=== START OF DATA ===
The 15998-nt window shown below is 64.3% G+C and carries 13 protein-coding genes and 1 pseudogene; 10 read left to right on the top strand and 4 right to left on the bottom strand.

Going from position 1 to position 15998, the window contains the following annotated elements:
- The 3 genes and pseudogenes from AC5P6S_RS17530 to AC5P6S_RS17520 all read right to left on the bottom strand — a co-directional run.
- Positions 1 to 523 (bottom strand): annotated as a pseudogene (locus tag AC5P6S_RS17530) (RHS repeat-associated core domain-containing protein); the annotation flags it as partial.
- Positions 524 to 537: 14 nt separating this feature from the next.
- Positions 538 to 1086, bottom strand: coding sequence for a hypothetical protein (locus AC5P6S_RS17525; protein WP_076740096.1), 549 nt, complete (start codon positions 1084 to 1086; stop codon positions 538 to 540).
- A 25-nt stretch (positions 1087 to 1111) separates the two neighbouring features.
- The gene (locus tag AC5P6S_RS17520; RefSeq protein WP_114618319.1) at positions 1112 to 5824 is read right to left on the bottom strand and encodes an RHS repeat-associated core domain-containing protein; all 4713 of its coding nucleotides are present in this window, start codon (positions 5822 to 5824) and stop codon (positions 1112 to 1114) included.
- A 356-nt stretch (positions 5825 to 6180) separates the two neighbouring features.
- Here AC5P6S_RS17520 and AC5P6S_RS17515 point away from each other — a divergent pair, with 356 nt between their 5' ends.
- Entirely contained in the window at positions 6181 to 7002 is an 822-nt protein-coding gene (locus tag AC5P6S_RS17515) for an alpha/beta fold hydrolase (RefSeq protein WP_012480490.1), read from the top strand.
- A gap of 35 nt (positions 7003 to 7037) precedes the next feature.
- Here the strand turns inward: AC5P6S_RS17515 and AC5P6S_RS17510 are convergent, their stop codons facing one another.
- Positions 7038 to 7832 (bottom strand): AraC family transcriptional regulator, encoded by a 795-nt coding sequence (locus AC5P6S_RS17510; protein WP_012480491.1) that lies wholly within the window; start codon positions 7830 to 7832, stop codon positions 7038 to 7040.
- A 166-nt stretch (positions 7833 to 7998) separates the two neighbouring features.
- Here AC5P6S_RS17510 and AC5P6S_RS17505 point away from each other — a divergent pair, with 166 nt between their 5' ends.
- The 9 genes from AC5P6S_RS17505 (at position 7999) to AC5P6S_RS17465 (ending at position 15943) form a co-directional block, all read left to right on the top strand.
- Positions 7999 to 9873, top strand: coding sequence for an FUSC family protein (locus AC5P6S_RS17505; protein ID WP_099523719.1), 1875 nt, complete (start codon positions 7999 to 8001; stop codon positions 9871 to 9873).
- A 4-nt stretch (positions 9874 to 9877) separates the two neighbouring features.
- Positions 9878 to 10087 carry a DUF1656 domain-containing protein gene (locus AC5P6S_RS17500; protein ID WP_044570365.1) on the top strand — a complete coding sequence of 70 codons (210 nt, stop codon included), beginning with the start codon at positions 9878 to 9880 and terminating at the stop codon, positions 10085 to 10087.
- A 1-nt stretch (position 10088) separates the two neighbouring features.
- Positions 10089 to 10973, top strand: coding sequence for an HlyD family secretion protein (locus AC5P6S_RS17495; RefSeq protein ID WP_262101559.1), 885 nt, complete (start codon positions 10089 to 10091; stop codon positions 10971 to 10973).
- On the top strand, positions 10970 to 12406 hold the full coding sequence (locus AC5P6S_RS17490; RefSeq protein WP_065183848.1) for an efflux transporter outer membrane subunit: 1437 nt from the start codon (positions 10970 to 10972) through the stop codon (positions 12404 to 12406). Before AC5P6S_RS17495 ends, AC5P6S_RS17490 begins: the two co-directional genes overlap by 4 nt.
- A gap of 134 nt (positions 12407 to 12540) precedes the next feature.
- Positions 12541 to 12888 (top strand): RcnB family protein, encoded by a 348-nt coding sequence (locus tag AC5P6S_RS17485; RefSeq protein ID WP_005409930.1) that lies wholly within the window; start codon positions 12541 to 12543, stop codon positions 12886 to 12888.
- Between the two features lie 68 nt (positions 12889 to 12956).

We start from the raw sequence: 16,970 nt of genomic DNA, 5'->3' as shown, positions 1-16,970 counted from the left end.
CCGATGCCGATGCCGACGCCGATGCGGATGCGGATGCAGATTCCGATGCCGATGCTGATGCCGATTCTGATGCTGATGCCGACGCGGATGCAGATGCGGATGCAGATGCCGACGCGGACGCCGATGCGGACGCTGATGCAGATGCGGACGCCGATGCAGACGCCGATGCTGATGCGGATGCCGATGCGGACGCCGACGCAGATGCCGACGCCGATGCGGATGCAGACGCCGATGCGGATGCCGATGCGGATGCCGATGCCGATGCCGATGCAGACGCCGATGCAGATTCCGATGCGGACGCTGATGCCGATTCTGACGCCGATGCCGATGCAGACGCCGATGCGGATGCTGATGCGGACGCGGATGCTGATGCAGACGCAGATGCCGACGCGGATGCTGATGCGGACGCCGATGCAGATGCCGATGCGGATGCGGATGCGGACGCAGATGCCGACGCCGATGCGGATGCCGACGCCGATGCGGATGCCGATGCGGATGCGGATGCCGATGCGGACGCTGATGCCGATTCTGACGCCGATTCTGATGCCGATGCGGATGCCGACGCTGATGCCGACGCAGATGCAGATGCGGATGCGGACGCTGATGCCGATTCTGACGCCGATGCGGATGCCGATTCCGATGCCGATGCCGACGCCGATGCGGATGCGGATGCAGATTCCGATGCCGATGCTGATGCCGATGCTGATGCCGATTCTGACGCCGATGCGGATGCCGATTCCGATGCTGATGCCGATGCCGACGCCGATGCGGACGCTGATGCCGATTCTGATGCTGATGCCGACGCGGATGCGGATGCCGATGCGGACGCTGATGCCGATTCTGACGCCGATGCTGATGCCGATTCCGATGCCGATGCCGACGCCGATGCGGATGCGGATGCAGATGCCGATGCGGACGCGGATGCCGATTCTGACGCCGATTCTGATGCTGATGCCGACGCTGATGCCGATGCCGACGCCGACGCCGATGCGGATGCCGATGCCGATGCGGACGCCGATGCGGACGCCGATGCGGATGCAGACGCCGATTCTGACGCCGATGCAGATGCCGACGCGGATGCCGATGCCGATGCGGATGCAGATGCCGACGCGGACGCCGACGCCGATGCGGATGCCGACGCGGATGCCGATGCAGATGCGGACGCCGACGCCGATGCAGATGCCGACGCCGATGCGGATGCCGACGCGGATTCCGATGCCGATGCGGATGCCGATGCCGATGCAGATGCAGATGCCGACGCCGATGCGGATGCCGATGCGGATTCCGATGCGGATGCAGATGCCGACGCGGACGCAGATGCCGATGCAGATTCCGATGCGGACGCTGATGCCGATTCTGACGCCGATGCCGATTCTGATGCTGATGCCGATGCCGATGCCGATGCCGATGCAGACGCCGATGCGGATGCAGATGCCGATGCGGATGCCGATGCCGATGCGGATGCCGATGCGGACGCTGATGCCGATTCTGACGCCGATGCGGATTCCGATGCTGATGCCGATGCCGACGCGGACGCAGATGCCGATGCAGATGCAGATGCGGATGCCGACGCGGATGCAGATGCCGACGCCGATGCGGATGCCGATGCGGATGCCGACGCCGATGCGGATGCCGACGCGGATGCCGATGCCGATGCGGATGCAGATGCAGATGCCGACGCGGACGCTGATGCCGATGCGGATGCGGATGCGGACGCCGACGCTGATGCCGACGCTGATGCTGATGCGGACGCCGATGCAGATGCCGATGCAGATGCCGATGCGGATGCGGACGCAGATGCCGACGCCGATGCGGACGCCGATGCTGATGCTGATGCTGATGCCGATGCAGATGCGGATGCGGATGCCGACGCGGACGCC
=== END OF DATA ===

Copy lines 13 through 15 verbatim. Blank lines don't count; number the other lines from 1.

- Here the strand turns inward: AC5P6S_RS17515 and AC5P6S_RS17510 are convergent, their stop codons facing one another.
- Positions 7038 to 7832 (bottom strand): AraC family transcriptional regulator, encoded by a 795-nt coding sequence (locus AC5P6S_RS17510; protein WP_012480491.1) that lies wholly within the window; start codon positions 7830 to 7832, stop codon positions 7038 to 7040.
- A 166-nt stretch (positions 7833 to 7998) separates the two neighbouring features.